A small brown cross circled high above. Bird, he thought. Vulture? His lips curled–was it here to eat him? Had he died? He tried to hear the scavenger, listen to its gut and learn its story, especially if it was the last thing he’d hear.

Not a vulture, he realized. A hawk of common breed. Not hunger but curiosity, even caution, especially this early. Maybe he weren’t dead yet.

Mack’s hand slid beneath his body and clutched the rock when he heard the growl. A low and primal warning bloomed from the direction of his feet, freezing him in place. West, some small part of his brain reminded him.

His arm wedged beneath him, Mackenzie lifted his head and focused on a coyote no farther than a few feet from his naked toes. He’d never been this close to a wild animal, so the fear took a moment to register.

“What’re you supposed to be,” he said, voice cracking dry, “my spirit animal?”

The creature was lean, powerful, nothing wasted on its spare frame. The coyote didn’t speak. The eyes were smart and keen, looking right at—

Not looking at him. She was looking at a spot on the ground between his feet.

      He lowered his eyes to the same spot.

           He saw the viper.

                He heard the rattle.

John flinched. The snake struck, mouth open and fangs extended, aiming for his bare foot. The coyote was faster, grabbing the snake just behind its head and thrashing it to death in a second. The rattler hung limp from the coyote’s jaws. She turned from Mackenzie, trotted away, and stopped. She swung her feral head back and he swore the coyote winked at him.

The animal departed–loping easily and efficiently across the muddy plains, away from the campsite and towards the wild brush to enjoy her breakfast–and he heard laughter behind him. He spun, as surprised as when the snake attacked, and saw Sera.

She sat with her legs folded underneath her, denim shorts and black bra and no other threads on her body, the small wooden cross topped with a circle resting in the notch between her collarbones, burning cigarette dangling from slender fingers. She stopped laughing and smiled.

“More like a guardian angel, I’d wager.” She sucked on the cigarette and exhaled a spiral of bluish grey. “That was pretty fucking holy.”

He smiled, repositioning himself to face her. “How long you been watching?” She passed him a cigarette and offered her lighter. Her body was as clean as his was muddy.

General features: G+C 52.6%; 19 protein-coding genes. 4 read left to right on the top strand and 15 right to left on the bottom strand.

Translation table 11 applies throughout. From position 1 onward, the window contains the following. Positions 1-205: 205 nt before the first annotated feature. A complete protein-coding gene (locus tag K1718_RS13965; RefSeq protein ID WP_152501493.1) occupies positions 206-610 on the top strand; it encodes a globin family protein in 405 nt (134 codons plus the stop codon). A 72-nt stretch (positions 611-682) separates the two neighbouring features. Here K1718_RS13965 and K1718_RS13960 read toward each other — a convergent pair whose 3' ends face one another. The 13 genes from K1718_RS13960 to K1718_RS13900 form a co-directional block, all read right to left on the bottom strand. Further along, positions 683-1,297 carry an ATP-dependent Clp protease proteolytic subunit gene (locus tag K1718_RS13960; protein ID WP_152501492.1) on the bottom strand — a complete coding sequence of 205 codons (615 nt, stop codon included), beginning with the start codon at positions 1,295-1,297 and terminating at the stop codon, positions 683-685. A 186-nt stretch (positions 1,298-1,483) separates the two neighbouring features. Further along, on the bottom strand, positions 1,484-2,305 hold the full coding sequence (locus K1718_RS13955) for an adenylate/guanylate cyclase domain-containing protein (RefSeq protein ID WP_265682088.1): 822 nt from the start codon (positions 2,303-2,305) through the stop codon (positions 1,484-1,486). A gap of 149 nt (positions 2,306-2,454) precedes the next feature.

“If I say Long Enough it’s gonna sound cliché,” she said, scratching behind her ear. “But long enough.”

“Did you see the snake?” He glanced west. She shook her head. “The coyote?” She nodded. “How did we—”

“I told you to find me.” She shrugged. “So I guess you did.”

John looked around as he lit up. Her tent lay in a pile behind her, battered by the storm, and tents and sleeping bags and camper trailers close aboard showed signs of the prairie hurricane. “Some storm last night,” he said.

She laughed, sprinkling glass and bell music. “That was no mere storm. Never been a storm like that, not here, likely won’t be again. That was a chapter closing, John Mackenzie, a book opening up, the heavens sending us a signal to rejoice and be fearful and wake the fuck up.” She smiled brightly. “But yeah, hell of a storm.”

She spoke without accent, at least none he could detect. The sun had burned her shoulders, forearms, the parts of her chest not covered by cloth. She was once again beautiful but he had no clue what to say next.

She spoke first. “You heading there? Coming back?” She exhaled another plume. “Or something else?”

He propped himself up more comfortably. “In between. I’ve got to head back in…twelve days?” He counted in his head. “Eleven.”

“You a big fan of contemporary religious music, John Mackenzie? Getting your fix of spirituality before you go back?”

    He shook his head and laughed. “Not really. You?”

“I’m a fan of life, and only a temporary believer of any sort.” She stubbed the cigarette out in the dirt beneath her legs and lit another one. “Why limit ourselves?”

John looked at Sera and an image of her body curled against his flashed into his mind. He didn’t know if it was memory or fantasy. He took a gamble. “Did we…”

She laughed and shook her head, her black bangs hanging over her eyebrows and her short ponytail swinging freely. “No, we did not. You found my tent near midnight, mumbled something about donkeys and stomach flu, and collapsed. Slept a few hours inside, then insisted on counting stars after the second storm passed.” She squinted at him. “I think you been sick, John.” She held the smoke in her lungs for a long heartbeat. “Can I say something, hope you don’t take offense?” She smirked. “Sorry, guess I answered my own question. You cry out in your sleep. Who’re Cisneros and Ledbetter?”

Mackenzie felt his heart blast, one insane surge against his chest wall, and he felt like he might throw up. “I gotta go.” He stood, dizzy and weak, and Sera stood with him.

“You don’t want to talk about them or anything else you don’t have to.” She was short, atomic in the presence of his body, but stood her ground fierce. “You never want to speak their story, that’s okay, too.”

She didn’t ask him to stay or come. She didn’t offer excuses. She didn’t say anything beyond her apology but the way she stood in front of him left no choice but to lower his defenses. He relaxed his fists, which he hadn’t realized were clenched. His shoulders slumped. She was a molecule but big as a mountain. He might not be recovered from the flu or the storm or the coyote or the war but he sensed something in her stance that prevented him from leaving, made him want to stay.

“What are you?” he asked for the first time again, smiling.

She smiled back. “You said you had eleven days?” He nodded. “Where you going?”


Travis Klempan joined the Navy to see the world. Most of it turned out to be water so he came home to Colorado where he lives and works. He has degrees in English and Creative Writing and is pursuing a degree in Ethics and Compliance. His work has appeared in Proud to Be, Line of Advance, and Ash & Bones.